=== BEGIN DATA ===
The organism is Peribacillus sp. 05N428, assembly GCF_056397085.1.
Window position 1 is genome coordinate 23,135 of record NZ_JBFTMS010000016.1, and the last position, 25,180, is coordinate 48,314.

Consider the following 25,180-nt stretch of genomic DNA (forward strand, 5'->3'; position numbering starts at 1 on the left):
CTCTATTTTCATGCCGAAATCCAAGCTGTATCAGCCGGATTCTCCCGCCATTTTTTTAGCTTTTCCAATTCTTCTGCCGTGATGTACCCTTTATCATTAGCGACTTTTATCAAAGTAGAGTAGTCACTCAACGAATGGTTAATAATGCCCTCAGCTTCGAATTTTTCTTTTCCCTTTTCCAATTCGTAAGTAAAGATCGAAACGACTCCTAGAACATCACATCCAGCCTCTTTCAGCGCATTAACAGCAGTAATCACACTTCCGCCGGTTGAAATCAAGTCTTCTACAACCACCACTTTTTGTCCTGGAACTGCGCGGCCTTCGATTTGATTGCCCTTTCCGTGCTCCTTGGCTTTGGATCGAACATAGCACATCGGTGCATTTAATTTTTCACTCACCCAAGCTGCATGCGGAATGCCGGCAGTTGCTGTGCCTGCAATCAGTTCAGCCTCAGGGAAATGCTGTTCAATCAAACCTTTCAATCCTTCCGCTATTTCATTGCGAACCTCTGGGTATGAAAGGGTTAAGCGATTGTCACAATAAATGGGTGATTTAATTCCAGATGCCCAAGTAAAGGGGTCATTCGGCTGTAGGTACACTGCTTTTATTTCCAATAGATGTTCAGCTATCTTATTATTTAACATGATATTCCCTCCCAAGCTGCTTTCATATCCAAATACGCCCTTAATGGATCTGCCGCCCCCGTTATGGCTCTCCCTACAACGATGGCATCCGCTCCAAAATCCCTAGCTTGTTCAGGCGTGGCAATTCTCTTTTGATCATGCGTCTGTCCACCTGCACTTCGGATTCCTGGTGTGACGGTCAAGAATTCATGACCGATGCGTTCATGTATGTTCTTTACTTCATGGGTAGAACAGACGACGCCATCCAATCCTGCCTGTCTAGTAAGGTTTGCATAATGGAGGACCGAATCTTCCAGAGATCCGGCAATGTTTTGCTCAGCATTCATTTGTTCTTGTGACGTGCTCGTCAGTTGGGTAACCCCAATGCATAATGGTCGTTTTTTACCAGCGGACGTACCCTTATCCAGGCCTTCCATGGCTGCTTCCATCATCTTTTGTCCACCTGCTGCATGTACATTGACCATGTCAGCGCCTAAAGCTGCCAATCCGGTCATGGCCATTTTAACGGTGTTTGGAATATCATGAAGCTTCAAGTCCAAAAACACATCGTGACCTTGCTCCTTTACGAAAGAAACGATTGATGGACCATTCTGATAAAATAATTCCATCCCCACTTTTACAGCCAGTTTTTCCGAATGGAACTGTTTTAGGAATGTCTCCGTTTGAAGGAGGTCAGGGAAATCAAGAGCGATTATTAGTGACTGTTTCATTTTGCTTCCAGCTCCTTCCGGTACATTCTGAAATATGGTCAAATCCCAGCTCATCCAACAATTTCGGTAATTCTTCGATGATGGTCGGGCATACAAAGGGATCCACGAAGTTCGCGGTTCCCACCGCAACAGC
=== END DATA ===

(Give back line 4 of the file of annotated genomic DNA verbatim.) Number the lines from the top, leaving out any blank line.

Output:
CTCTATTTTCATGCCGAAATCCAAGCTGTATCAGCCGGATTCTCCCGCCATTTTTTTAGCTTTTCCAATTCTTCTGCCGTGATGTACCCTTTATCATTAGCGACTTTTATCAAAGTAGAGTAGTCACTCAACGAATGGTTAATAATGCCCTCAGCTTCGAATTTTTCTTTTCCCTTTTCCAATTCGTAAGTAAAGATCGAAACGACTCCTAGAACATCACATCCAGCCTCTTTCAGCGCATTAACAGCAGTAATCACACTTCCGCCGGTTGAAATCAAGTCTTCTACAACCACCACTTTTTGTCCTGGAACTGCGCGGCCTTCGATTTGATTGCCCTTTCCGTGCTCCTTGGCTTTGGATCGAACATAGCACATCGGTGCATTTAATTTTTCACTCACCCAAGCTGCATGCGGAATGCCGGCAGTTGCTGTGCCTGCAATCAGTTCAGCCTCAGGGAAATGCTGTTCAATCAAACCTTTCAATCCTTCCGCTATTTCATTGCGAACCTCTGGGTATGAAAGGGTTAAGCGATTGTCACAATAAATGGGTGATTTAATTCCAGATGCCCAAGTAAAGGGGTCATTCGGCTGTAGGTACACTGCTTTTATTTCCAATAGATGTTCAGCTATCTTATTATTTAACATGATATTCCCTCCCAAGCTGCTTTCATATCCAAATACGCCCTTAATGGATCTGCCGCCCCCGTTATGGCTCTCCCTACAACGATGGCATCCGCTCCAAAATCCCTAGCTTGTTCAGGCGTGGCAATTCTCTTTTGATCATGCGTCTGTCCACCTGCACTTCGGATTCCTGGTGTGACGGTCAAGAATTCATGACCGATGCGTTCATGTATGTTCTTTACTTCATGGGTAGAACAGACGACGCCATCCAATCCTGCCTGTCTAGTAAGGTTTGCATAATGGAGGACCGAATCTTCCAGAGATCCGGCAATGTTTTGCTCAGCATTCATTTGTTCTTGTGACGTGCTCGTCAGTTGGGTAACCCCAATGCATAATGGTCGTTTTTTACCAGCGGACGTACCCTTATCCAGGCCTTCCATGGCTGCTTCCATCATCTTTTGTCCACCTGCTGCATGTACATTGACCATGTCAGCGCCTAAAGCTGCCAATCCGGTCATGGCCATTTTAACGGTGTTTGGAATATCATGAAGCTTCAAGTCCAAAAACACATCGTGACCTTGCTCCTTTACGAAAGAAACGATTGATGGACCATTCTGATAAAATAATTCCATCCCCACTTTTACAGCCAGTTTTTCCGAATGGAACTGTTTTAGGAATGTCTCCGTTTGAAGGAGGTCAGGGAAATCAAGAGCGATTATTAGTGACTGTTTCATTTTGCTTCCAGCTCCTTCCGGTACATTCTGAAATATGGTCAAATCCCAGCTCATCCAACAATTTCGGTAATTCTTCGATGATGGTCGGGCATACAAAGGGATCCACGAAGTTCGCGGTTCCCACCGCAACAGC